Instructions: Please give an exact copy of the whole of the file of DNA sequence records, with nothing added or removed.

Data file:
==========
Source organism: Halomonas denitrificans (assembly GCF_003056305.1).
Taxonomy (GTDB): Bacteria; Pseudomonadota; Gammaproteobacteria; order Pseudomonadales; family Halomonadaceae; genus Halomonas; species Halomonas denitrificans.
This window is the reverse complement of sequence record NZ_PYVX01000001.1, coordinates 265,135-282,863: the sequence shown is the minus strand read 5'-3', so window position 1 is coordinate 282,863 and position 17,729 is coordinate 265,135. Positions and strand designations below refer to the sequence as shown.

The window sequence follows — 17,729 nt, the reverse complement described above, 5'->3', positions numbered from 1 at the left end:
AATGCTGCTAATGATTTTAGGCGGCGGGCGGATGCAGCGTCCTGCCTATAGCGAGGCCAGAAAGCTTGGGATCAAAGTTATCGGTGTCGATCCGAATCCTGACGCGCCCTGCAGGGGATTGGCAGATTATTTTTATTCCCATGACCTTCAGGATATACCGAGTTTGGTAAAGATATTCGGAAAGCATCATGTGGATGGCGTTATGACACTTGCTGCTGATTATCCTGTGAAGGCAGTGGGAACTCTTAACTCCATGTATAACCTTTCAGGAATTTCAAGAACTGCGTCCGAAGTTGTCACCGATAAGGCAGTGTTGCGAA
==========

Source organism: Halomonas denitrificans (assembly GCF_003056305.1).
Taxonomy (GTDB): Bacteria; Pseudomonadota; Gammaproteobacteria; order Pseudomonadales; family Halomonadaceae; genus Halomonas; species Halomonas denitrificans.
This window is the reverse complement of sequence record NZ_PYVX01000001.1, coordinates 265,135-282,863: the sequence shown is the minus strand read 5'-3', so window position 1 is coordinate 282,863 and position 17,729 is coordinate 265,135. Positions and strand designations below refer to the sequence as shown.

The window sequence follows — 17,729 nt, the reverse complement described above, 5'->3', positions numbered from 1 at the left end:
AATGCTGCTAATGATTTTAGGCGGCGGGCGGATGCAGCGTCCTGCCTATAGCGAGGCCAGAAAGCTTGGGATCAAAGTTATCGGTGTCGATCCGAATCCTGACGCGCCCTGCAGGGGATTGGCAGATTATTTTTATTCCCATGACCTTCAGGATATACCGAGTTTGGTAAAGATATTCGGAAAGCATCATGTGGATGGCGTTATGACACTTGCTGCTGATTATCCTGTGAAGGCAGTGGGAACTCTTAACTCCATGTATAACCTTTCAGGAATTTCAAGAACTGCGTCCGAAGTTGTCACCGATAAGGCAGTGTTGCGAA